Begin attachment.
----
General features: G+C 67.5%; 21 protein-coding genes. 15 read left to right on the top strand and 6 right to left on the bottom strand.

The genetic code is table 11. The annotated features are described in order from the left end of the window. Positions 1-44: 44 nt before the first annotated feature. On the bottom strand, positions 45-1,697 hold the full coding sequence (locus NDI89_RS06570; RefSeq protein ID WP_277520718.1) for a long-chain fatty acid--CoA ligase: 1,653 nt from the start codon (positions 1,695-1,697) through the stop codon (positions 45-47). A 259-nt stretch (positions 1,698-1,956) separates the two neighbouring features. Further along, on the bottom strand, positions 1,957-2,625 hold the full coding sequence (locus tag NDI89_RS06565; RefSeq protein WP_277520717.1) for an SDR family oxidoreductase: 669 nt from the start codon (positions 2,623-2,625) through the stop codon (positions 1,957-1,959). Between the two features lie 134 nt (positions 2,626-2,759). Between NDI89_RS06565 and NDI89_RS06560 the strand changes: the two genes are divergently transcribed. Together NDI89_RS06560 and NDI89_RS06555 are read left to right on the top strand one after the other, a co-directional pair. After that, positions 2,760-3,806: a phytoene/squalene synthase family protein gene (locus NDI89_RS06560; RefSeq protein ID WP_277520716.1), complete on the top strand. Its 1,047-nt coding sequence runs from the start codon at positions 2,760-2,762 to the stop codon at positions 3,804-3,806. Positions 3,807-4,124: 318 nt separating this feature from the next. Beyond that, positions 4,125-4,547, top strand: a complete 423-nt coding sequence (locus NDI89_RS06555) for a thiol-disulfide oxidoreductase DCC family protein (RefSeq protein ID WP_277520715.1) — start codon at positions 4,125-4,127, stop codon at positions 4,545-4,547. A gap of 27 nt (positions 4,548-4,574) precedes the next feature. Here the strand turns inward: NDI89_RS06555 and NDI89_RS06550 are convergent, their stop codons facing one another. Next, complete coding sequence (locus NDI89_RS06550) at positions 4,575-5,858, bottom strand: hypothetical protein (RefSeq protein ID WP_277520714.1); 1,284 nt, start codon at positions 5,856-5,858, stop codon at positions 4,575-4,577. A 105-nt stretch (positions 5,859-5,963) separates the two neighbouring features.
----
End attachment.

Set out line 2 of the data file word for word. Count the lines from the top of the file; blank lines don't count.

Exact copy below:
The genetic code is table 11. The annotated features are described in order from the left end of the window. Positions 1-44: 44 nt before the first annotated feature. On the bottom strand, positions 45-1,697 hold the full coding sequence (locus NDI89_RS06570; RefSeq protein ID WP_277520718.1) for a long-chain fatty acid--CoA ligase: 1,653 nt from the start codon (positions 1,695-1,697) through the stop codon (positions 45-47). A 259-nt stretch (positions 1,698-1,956) separates the two neighbouring features. Further along, on the bottom strand, positions 1,957-2,625 hold the full coding sequence (locus tag NDI89_RS06565; RefSeq protein WP_277520717.1) for an SDR family oxidoreductase: 669 nt from the start codon (positions 2,623-2,625) through the stop codon (positions 1,957-1,959). Between the two features lie 134 nt (positions 2,626-2,759). Between NDI89_RS06565 and NDI89_RS06560 the strand changes: the two genes are divergently transcribed. Together NDI89_RS06560 and NDI89_RS06555 are read left to right on the top strand one after the other, a co-directional pair. After that, positions 2,760-3,806: a phytoene/squalene synthase family protein gene (locus NDI89_RS06560; RefSeq protein ID WP_277520716.1), complete on the top strand. Its 1,047-nt coding sequence runs from the start codon at positions 2,760-2,762 to the stop codon at positions 3,804-3,806. Positions 3,807-4,124: 318 nt separating this feature from the next. Beyond that, positions 4,125-4,547, top strand: a complete 423-nt coding sequence (locus NDI89_RS06555) for a thiol-disulfide oxidoreductase DCC family protein (RefSeq protein ID WP_277520715.1) — start codon at positions 4,125-4,127, stop codon at positions 4,545-4,547. A gap of 27 nt (positions 4,548-4,574) precedes the next feature. Here the strand turns inward: NDI89_RS06555 and NDI89_RS06550 are convergent, their stop codons facing one another. Next, complete coding sequence (locus NDI89_RS06550) at positions 4,575-5,858, bottom strand: hypothetical protein (RefSeq protein ID WP_277520714.1); 1,284 nt, start codon at positions 5,856-5,858, stop codon at positions 4,575-4,577. A 105-nt stretch (positions 5,859-5,963) separates the two neighbouring features.